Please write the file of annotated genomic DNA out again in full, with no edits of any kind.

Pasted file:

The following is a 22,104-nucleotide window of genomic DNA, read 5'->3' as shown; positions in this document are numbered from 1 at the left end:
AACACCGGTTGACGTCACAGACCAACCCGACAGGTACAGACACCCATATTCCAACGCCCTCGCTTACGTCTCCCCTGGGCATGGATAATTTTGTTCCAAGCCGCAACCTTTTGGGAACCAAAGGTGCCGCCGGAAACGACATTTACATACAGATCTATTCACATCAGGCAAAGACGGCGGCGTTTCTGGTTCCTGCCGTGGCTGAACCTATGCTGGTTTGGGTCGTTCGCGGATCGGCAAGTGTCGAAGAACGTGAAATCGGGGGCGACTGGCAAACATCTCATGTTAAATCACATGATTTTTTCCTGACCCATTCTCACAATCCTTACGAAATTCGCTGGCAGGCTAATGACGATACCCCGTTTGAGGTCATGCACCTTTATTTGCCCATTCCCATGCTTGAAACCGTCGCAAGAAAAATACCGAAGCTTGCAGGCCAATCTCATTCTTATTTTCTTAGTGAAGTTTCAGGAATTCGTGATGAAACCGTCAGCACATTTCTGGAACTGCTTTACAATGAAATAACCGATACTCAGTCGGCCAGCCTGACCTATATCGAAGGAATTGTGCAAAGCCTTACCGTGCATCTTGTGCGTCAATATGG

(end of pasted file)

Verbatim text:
The following is a 22,104-nucleotide window of genomic DNA, read 5'->3' as shown; positions in this document are numbered from 1 at the left end:
AACACCGGTTGACGTCACAGACCAACCCGACAGGTACAGACACCCATATTCCAACGCCCTCGCTTACGTCTCCCCTGGGCATGGATAATTTTGTTCCAAGCCGCAACCTTTTGGGAACCAAAGGTGCCGCCGGAAACGACATTTACATACAGATCTATTCACATCAGGCAAAGACGGCGGCGTTTCTGGTTCCTGCCGTGGCTGAACCTATGCTGGTTTGGGTCGTTCGCGGATCGGCAAGTGTCGAAGAACGTGAAATCGGGGGCGACTGGCAAACATCTCATGTTAAATCACATGATTTTTTCCTGACCCATTCTCACAATCCTTACGAAATTCGCTGGCAGGCTAATGACGATACCCCGTTTGAGGTCATGCACCTTTATTTGCCCATTCCCATGCTTGAAACCGTCGCAAGAAAAATACCGAAGCTTGCAGGCCAATCTCATTCTTATTTTCTTAGTGAAGTTTCAGGAATTCGTGATGAAACCGTCAGCACATTTCTGGAACTGCTTTACAATGAAATAACCGATACTCAGTCGGCCAGCCTGACCTATATCGAAGGAATTGTGCAAAGCCTTACCGTGCATCTTGTGCGTCAATATGG